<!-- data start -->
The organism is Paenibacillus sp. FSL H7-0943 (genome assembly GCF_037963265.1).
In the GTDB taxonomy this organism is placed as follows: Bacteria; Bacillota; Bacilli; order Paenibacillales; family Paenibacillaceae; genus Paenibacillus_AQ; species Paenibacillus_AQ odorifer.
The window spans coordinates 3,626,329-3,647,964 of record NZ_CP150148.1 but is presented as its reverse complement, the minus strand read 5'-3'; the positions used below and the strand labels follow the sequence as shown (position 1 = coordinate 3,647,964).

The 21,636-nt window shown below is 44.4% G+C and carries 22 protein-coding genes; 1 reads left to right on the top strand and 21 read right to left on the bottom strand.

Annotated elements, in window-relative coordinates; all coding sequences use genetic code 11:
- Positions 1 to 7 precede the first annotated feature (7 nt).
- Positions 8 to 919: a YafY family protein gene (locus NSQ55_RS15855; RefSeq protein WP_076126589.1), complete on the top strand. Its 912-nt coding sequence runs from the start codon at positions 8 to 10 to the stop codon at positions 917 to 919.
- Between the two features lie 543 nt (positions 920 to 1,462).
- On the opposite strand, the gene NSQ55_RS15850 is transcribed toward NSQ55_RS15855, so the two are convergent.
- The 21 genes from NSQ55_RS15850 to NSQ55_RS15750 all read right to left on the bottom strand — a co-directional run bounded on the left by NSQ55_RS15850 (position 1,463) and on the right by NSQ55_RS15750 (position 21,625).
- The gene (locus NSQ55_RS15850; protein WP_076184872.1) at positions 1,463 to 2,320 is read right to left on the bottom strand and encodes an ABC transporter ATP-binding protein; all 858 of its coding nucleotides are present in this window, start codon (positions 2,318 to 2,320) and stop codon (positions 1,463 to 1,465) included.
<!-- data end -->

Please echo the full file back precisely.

The organism is Paenibacillus sp. FSL H7-0943 (genome assembly GCF_037963265.1).
In the GTDB taxonomy this organism is placed as follows: Bacteria; Bacillota; Bacilli; order Paenibacillales; family Paenibacillaceae; genus Paenibacillus_AQ; species Paenibacillus_AQ odorifer.
The window spans coordinates 3,626,329-3,647,964 of record NZ_CP150148.1 but is presented as its reverse complement, the minus strand read 5'-3'; the positions used below and the strand labels follow the sequence as shown (position 1 = coordinate 3,647,964).

The 21,636-nt window shown below is 44.4% G+C and carries 22 protein-coding genes; 1 reads left to right on the top strand and 21 read right to left on the bottom strand.

Annotated elements, in window-relative coordinates; all coding sequences use genetic code 11:
- Positions 1 to 7 precede the first annotated feature (7 nt).
- Positions 8 to 919: a YafY family protein gene (locus NSQ55_RS15855; RefSeq protein WP_076126589.1), complete on the top strand. Its 912-nt coding sequence runs from the start codon at positions 8 to 10 to the stop codon at positions 917 to 919.
- Between the two features lie 543 nt (positions 920 to 1,462).
- On the opposite strand, the gene NSQ55_RS15850 is transcribed toward NSQ55_RS15855, so the two are convergent.
- The 21 genes from NSQ55_RS15850 to NSQ55_RS15750 all read right to left on the bottom strand — a co-directional run bounded on the left by NSQ55_RS15850 (position 1,463) and on the right by NSQ55_RS15750 (position 21,625).
- The gene (locus NSQ55_RS15850; protein WP_076184872.1) at positions 1,463 to 2,320 is read right to left on the bottom strand and encodes an ABC transporter ATP-binding protein; all 858 of its coding nucleotides are present in this window, start codon (positions 2,318 to 2,320) and stop codon (positions 1,463 to 1,465) included.